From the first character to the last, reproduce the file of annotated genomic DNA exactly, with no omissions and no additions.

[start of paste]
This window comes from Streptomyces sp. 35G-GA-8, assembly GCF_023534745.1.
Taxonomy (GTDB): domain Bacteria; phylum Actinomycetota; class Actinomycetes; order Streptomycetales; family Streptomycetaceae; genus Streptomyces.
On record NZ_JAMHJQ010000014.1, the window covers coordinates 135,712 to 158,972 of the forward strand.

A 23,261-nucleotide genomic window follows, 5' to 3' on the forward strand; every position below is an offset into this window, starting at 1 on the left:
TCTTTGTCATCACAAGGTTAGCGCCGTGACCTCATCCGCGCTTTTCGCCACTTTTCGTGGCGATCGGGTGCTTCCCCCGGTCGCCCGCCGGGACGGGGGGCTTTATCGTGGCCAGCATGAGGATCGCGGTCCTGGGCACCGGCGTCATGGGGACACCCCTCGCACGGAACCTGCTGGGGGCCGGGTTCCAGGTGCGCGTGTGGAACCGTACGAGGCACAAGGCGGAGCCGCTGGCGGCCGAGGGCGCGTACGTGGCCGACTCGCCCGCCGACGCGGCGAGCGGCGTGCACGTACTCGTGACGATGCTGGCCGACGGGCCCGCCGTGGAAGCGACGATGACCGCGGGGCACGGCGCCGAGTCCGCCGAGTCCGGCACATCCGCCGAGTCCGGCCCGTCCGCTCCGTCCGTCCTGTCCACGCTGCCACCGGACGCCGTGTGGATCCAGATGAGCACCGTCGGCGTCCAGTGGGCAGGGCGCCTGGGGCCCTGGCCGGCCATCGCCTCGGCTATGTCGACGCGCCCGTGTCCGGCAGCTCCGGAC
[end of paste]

This window comes from Streptomyces sp. 35G-GA-8, assembly GCF_023534745.1.
Taxonomy (GTDB): domain Bacteria; phylum Actinomycetota; class Actinomycetes; order Streptomycetales; family Streptomycetaceae; genus Streptomyces.
On record NZ_JAMHJQ010000014.1, the window covers coordinates 135,712 to 158,972 of the forward strand.

A 23,261-nucleotide genomic window follows, 5' to 3' on the forward strand; every position below is an offset into this window, starting at 1 on the left:
TCTTTGTCATCACAAGGTTAGCGCCGTGACCTCATCCGCGCTTTTCGCCACTTTTCGTGGCGATCGGGTGCTTCCCCCGGTCGCCCGCCGGGACGGGGGGCTTTATCGTGGCCAGCATGAGGATCGCGGTCCTGGGCACCGGCGTCATGGGGACACCCCTCGCACGGAACCTGCTGGGGGCCGGGTTCCAGGTGCGCGTGTGGAACCGTACGAGGCACAAGGCGGAGCCGCTGGCGGCCGAGGGCGCGTACGTGGCCGACTCGCCCGCCGACGCGGCGAGCGGCGTGCACGTACTCGTGACGATGCTGGCCGACGGGCCCGCCGTGGAAGCGACGATGACCGCGGGGCACGGCGCCGAGTCCGCCGAGTCCGGCACATCCGCCGAGTCCGGCCCGTCCGCTCCGTCCGTCCTGTCCACGCTGCCACCGGACGCCGTGTGGATCCAGATGAGCACCGTCGGCGTCCAGTGGGCAGGGCGCCTGGGGCCCTGGCCGGCCATCGCCTCGGCTATGTCGACGCGCCCGTGTCCGGCAGCTCCGGAC